They floated quietly in the water, and Trot inquired what they were.
"Balloonfish," answered Merla. "They are helpless creatures, but have little spikes all over them so their enemies dare not bite them for fear of getting pricked."
Trot found the balloonfish quite interesting. They had little dots of eyes and dots for mouths, but she could see no noses, and their fins and tails were very small.
"They catch these fish in the South Sea Islands and make lanterns of 'em," said Cap'n Bill. "They first skin 'em and sew the skin up again to let it dry, and then they put candles inside, and the light shines through the dried skin."
Many other curious sights they saw in the ocean that afternoon, and both Cap'n Bill and Trot thoroughly enjoyed their glimpse of sea life. At last Merla said it was time to return to the palace, from which she claimed they had not at any time been very far distant. "We must prepare for dinner, as it will soon begin to grow dark in the water," continued their conductor. So they swam leisurely back to the groves that surrounded the palaces, and as they entered the gardens the sun sank, and deep shadows began to form in the ocean depths.
A BANQUET UNDER WATER
The palaces of the mermaids were all aglow with lights as they approached them, and Trot was amazed at the sight.
"Where do the lamps come from?" she asked their guide wonderingly.
"They are not lamps, my dear," replied Merla, much amused at this suggestion. "We use electric lights in our palaces and have done so for thousands of years--long before the earth people knew of electric lights."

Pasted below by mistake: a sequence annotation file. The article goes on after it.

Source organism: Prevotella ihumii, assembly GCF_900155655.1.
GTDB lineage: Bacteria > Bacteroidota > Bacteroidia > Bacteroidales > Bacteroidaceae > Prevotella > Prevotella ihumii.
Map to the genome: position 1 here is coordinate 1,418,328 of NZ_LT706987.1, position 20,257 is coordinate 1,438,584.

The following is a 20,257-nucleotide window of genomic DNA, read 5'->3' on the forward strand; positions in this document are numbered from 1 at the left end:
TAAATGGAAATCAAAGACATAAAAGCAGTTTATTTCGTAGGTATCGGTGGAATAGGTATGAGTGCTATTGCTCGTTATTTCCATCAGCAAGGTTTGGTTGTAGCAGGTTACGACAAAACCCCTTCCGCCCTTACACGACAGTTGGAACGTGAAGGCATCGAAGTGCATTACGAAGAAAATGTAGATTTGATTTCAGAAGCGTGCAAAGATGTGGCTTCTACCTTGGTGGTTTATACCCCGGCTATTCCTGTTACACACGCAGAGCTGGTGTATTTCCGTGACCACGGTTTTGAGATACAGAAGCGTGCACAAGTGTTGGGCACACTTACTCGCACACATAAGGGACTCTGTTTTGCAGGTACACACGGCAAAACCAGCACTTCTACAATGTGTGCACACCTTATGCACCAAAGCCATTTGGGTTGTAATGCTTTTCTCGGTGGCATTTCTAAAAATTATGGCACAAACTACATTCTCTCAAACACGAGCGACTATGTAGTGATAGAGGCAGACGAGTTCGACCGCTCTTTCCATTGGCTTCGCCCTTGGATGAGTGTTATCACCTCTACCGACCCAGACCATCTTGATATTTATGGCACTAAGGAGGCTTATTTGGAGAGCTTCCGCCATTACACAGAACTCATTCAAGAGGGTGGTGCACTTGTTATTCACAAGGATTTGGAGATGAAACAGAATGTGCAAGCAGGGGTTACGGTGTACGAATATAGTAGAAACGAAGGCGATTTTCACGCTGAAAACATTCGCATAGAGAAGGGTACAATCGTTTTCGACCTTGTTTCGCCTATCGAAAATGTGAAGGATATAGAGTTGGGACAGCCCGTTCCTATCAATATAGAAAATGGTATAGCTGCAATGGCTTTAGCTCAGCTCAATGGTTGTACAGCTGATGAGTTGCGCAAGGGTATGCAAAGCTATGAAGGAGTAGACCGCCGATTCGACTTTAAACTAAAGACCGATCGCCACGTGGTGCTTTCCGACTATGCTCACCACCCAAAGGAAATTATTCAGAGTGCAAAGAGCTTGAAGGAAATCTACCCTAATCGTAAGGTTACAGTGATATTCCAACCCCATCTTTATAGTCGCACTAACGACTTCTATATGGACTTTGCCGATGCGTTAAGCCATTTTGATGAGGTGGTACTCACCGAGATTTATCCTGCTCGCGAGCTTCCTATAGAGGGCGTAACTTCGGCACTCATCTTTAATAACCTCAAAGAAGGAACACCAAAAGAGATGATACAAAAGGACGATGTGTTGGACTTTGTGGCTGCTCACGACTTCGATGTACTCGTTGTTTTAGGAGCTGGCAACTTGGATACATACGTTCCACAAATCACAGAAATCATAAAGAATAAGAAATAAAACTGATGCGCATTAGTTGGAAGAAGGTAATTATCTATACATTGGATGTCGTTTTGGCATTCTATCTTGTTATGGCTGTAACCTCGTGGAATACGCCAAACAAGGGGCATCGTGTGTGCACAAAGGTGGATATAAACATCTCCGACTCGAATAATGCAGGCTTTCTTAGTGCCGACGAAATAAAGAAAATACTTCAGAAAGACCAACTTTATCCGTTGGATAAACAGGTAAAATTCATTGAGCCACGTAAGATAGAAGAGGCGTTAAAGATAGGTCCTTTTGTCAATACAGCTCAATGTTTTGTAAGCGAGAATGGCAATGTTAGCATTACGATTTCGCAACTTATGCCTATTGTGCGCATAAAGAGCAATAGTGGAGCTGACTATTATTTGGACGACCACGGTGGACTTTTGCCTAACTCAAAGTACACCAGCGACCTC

"But where do you get 'em?" inquired Cap'n Bill, who was as much astonished as the girl.
"From a transparent jellyfish which naturally emits a strong and beautiful electric light," was the answer. "We have many hundreds of them in our palaces, as you will presently see."
Their way was now lighted by small, phosphorescent creatures scattered about the sea gardens and which Merla informed them were hyalaea, or sea glowworms. But their light was dim when compared to that of the electric jellyfish, which they found placed in clusters upon the ceilings of all the rooms of the palaces, rendering them light as day. Trot watched these curious creatures with delight, for delicately colored lights ran around their bodies in every direction in a continuous stream, shedding splendid rays throughout the vast halls.
A group of mermaids met the visitors in the hall of the main palace and told Merla the queen had instructed them to show the guests to their rooms as soon as they arrived. So Trot followed two of them through several passages, after which they swam upward and entered a circular opening. There were no stairs here, because there was no need of them, and the little girl soon found herself in an upper room that was very beautiful indeed.
All the walls were covered with iridescent shells, polished till they resembled mother-of-pearl, and upon the glass ceiling were clusters of the brilliant electric jellyfish, rendering the room bright and cheerful with their radiance. In one corner stood a couch of white coral, with gossamer draperies hanging around it from the four high posts. Upon examining it, the child found the couch was covered with soft, amber sponges, which rendered it very comfortable to lie upon. In a wardrobe she found several beautiful gossamer gowns richly embroidered in colored seaweeds, and these Mayre was told she might wear while she remained the guest of the mermaids. She also found a toilet table with brushes, combs and other conveniences, all of which were made of polished tortoise-shell.
Really, the room was more dainty and comfortable than one might suppose possible in a palace far beneath the surface of the sea, and Trot was greatly delighted with her new quarters. The mermaid attendants assisted the child to dress herself in one of the prettiest robes, which she found to be quite dry and fitted her comfortably. Then the sea-maids brushed and dressed her hair, and tied it with ribbons of cherry-red seaweed.